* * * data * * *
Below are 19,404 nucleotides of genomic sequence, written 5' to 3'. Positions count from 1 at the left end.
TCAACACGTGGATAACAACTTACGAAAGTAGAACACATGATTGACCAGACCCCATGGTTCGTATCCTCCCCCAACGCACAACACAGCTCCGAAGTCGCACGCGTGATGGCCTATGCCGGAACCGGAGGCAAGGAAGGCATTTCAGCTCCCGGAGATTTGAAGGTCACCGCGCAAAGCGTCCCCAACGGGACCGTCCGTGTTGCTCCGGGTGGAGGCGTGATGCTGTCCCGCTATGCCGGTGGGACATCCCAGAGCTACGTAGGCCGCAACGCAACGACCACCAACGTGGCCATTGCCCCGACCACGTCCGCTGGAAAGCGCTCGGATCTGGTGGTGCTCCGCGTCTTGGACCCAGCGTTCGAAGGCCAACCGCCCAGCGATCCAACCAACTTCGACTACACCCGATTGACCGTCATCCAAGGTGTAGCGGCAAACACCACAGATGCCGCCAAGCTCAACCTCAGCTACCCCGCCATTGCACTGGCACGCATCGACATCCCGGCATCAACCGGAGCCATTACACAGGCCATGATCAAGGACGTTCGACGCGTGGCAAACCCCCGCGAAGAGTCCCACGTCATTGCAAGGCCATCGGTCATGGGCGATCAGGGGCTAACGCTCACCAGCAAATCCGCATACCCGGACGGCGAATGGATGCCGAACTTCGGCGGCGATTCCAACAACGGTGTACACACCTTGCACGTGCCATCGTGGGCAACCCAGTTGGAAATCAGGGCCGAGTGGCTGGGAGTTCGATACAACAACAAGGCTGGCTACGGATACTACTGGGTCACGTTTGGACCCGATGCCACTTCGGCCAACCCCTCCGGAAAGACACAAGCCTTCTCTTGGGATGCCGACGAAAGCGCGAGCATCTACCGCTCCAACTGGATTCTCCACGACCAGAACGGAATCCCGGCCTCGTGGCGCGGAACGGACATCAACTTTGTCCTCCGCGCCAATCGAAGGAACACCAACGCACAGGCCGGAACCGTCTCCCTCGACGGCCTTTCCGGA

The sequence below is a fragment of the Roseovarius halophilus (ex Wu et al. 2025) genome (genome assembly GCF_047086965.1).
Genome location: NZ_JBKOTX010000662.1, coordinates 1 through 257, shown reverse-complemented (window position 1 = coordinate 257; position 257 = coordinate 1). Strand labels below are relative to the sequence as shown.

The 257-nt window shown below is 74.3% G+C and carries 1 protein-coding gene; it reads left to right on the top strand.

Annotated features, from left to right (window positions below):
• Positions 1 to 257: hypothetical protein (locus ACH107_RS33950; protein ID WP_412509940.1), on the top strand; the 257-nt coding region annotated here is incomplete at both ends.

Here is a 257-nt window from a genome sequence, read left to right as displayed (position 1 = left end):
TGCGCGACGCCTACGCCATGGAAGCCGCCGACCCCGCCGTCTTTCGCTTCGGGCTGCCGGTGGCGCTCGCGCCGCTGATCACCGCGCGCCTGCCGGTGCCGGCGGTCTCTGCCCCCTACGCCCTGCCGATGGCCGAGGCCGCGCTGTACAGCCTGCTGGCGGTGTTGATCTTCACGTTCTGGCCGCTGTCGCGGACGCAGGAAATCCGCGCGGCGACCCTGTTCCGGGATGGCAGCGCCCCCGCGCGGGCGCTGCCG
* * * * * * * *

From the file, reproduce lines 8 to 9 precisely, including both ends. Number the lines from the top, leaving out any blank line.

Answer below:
Here is a 257-nt window from a genome sequence, read left to right as displayed (position 1 = left end):
TGCGCGACGCCTACGCCATGGAAGCCGCCGACCCCGCCGTCTTTCGCTTCGGGCTGCCGGTGGCGCTCGCGCCGCTGATCACCGCGCGCCTGCCGGTGCCGGCGGTCTCTGCCCCCTACGCCCTGCCGATGGCCGAGGCCGCGCTGTACAGCCTGCTGGCGGTGTTGATCTTCACGTTCTGGCCGCTGTCGCGGACGCAGGAAATCCGCGCGGCGACCCTGTTCCGGGATGGCAGCGCCCCCGCGCGGGCGCTGCCG